Here’s part two of the five-part series in which poets share their five favorite poetry collections–with reasons for their selections included. Hopefully, it’ll help shine light on collections that absolutely need to be read. This week, please welcome Tom C. Hunley.
A few years ago in a lecture at a writing conference, Robert Hass said something to the effect that all poems are either laments, songs about ways to escape a power that can kill us, or litanies, prayers to a power that can make us feel more alive.
I’m a little uncomfortable with binary statements like that; our political system pretty much proves that either/or thinking leads to big messes. However, it would be impossible for me to come up with a definitive list of five favorite collections without some sort of limiting framework, so I’m going to focus on books containing elegies and odes.
Elegy, by Larry Levis
This posthumous collection contains some of the best poems by Levis, a master of the expansive, discursive style. In sprawling, devestating poems such as “Elegy with a Thimbleful of Water in the Cage” and “Elegy Ending in the Sound of a Skipping Rope,” Levis never flinches, even when it appears “As if we’re put on the earth to forget the ending, & wander. / And walk alone. And walk in the midst of great crowds, / / and never come back” (“Elegy for Whatever Had a Pattern in It”).
In my favorite ars poetica, “What He Thought,” Heather McHugh suggests that poetry should resemble the thoughts that might run through one’s head while one is wearing an iron mask and about to be burned at the stake for heresy. If I’m ever in that situation, I will just try to conjure some of Levis’s poems from memory.
New Addresses, by Kenneth Koch
In these poems, Koch follows the lead of the English Romantics, as well as the Psalmist, relying on apostrophe (direct address) as the driving trope. In Making Your Own Days: The Pleasures of Reading and Writing Poetry, Koch explains that “being able to converse with Death, with Time…gives a feeling of power and control, at least of being beyond one’s ordinary range.” Unlike Shelley, Keats, and King David, Koch wrote in a post-Whitman, post-America world, and so his odes are democratic, celebrating quotidian subjects such as piano lessons, stammering, driving, and testosterone.
In one of my favorite poems in the book, “To Carelessness,” he recalls his own carelessness, stepping on a booby trap during the Korean war, but concludes by telling Carelessness the following: “You / Had been there too. / Thank you. It didn’t explode.”
Blowout, by Denise Duhamel
Just as Koch’s poems expand the range of subject matter for odes, Duhamel stretches the definition of elegy, mourning the fact that “my husband and I won’t grow old together as I once thought we would, in our favorite booth of our favorite Miami Denny’s, eating the senior specials, eggs and bacon” (“Mack”) as a result of their divorce.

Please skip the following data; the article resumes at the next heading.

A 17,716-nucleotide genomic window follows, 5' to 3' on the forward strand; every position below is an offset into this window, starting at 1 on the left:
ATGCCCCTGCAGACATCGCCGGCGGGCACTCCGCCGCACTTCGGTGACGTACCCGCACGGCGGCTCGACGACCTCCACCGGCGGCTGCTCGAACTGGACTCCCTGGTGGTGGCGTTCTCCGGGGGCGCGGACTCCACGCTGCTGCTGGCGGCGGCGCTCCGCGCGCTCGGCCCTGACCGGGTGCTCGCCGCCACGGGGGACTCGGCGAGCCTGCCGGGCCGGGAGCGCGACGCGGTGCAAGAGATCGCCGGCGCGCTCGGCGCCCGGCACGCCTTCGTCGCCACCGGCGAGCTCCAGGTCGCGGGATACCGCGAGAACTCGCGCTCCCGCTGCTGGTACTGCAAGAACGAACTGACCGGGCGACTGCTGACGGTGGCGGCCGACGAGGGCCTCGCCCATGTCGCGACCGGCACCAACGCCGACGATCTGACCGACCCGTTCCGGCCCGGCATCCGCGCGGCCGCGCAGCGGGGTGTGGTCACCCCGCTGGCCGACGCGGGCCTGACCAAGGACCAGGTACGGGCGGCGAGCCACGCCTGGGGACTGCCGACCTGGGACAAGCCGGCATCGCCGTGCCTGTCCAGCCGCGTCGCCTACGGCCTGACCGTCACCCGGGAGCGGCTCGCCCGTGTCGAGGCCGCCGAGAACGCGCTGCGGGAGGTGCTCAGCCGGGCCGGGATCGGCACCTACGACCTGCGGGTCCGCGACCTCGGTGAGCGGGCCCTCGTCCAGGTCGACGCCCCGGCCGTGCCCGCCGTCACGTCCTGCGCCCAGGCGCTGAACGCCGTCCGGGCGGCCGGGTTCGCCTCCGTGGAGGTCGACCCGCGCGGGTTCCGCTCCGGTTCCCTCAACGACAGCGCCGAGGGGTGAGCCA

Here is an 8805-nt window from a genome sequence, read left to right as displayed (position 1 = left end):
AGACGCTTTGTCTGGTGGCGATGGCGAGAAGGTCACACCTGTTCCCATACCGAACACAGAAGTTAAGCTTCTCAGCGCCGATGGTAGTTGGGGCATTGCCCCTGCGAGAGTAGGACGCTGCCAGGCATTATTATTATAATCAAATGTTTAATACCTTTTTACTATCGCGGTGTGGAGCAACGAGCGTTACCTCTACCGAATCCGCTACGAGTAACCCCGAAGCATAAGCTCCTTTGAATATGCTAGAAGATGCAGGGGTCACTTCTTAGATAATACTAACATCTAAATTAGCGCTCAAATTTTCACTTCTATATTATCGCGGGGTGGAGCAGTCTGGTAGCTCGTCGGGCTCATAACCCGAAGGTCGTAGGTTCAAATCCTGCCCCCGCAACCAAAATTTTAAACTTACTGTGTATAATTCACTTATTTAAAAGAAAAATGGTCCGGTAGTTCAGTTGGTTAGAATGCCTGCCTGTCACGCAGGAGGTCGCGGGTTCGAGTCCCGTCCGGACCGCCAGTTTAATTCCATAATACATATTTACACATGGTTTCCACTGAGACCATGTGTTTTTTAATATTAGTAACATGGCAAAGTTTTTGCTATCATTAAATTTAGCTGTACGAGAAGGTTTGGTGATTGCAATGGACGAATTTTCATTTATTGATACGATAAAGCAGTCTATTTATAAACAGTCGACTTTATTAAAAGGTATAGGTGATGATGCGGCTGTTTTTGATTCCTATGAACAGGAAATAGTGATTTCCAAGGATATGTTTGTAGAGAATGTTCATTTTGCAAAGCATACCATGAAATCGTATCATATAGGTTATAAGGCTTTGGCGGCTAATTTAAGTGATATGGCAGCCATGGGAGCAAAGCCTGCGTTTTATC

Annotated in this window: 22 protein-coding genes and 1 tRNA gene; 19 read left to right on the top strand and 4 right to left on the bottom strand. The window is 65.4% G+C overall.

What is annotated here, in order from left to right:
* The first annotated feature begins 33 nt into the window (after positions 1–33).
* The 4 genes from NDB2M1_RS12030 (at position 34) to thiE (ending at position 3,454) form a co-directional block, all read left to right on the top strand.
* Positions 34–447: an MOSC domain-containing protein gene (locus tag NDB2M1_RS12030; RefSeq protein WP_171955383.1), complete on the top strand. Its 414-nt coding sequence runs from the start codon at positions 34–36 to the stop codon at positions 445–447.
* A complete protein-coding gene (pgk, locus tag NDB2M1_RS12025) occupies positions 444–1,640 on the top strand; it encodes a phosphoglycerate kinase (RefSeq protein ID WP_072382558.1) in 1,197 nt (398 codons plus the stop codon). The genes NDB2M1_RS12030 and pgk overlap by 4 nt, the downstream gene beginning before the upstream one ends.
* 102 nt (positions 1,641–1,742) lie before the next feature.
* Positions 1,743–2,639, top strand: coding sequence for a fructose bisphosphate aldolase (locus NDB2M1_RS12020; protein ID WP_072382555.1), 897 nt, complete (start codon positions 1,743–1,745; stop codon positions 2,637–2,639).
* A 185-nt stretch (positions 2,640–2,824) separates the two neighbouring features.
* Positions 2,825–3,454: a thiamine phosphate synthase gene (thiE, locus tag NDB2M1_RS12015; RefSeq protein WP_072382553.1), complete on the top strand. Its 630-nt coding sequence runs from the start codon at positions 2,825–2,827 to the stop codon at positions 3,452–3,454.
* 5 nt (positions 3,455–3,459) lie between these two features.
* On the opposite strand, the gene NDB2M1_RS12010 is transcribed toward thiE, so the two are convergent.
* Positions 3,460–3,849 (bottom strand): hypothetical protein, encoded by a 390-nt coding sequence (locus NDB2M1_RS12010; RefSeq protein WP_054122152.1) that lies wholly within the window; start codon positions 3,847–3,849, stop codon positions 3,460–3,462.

She goes back further and elegizes her relationships with past boyfriends (including the ones from kindergarten and fourth grade) and thinks of her own old love poems, how even though the loves may be long gone, one can “read the poem / again, grateful, holding the words in your hands like a bunch of flowers” (“Old Love Poems”).
All-Night Lingo Tango, by Barbara L. Hamby
Hamby takes Koch’s idea of writing quotidian odes a step further, addressing the letter m, dictionaries, airheads, pennies, and other nontraditional subjects. Hamby gives the lie to those who equate formalism with uptightness or staid traditionalism. A true American troubadour, she delights in taking already complex forms such as the sonnet or the abecedarian and adding more restrictions in order to make them even more difficult to write.
Elegy Owed, by Bob Hicok
Hicok brings Hass’s two categories together. Songs about ways to escape a power that can kill us? Try “Coming to life,” a prose poem beginning “He was made to touch a corpse as a child. His aunt’s.” Prayers to a power that can make us feel more alive? Check out the title poem, which contains the lines “I wish the bottom of the ocean / were sitting in that chair playing cards / and noticing how famous you are / on my cell phone” or the other title poem, in which the speaker wonders “how many dust notes do I come across and feel / I’m being rude to by not adoring / more personally, more like the last chance / every chance is”.
I once heard David Kirby say that he wanted to read and write poems that are “more full,” funny poems that are full of tragedy and tragic poems that manage to be hilarious. In this collection and in all of his collections, Bob Hicok meets that criteria. The poems will make you crack up (bursting into laughter) even as they make you feel like cracking up (breaking down under emotional pressure).
Tom C. Hunley is an associate professor of English at Western Kentucky University, the director of Steel Toe Books, and the bassist for the litcore rock band Manley Pointer. He is the author of three full-length poetry collections, two textbooks, and six chapbooks. He is the co-editor, with Alexandria Peary, of Creative Writing Studies: A Guide to Its Pedagogies, forthcoming from Southern Illinois University Press. He divides his time between Kansas and Oz. http://www.steeltoebooks.com/books/70.html
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Check out other poetic posts here:
- 5 Tips for Organizing Poetry Chapbook Manuscripts.
- Beth Copeland: Poet Interview.
- Getting a Poetry Collection Published.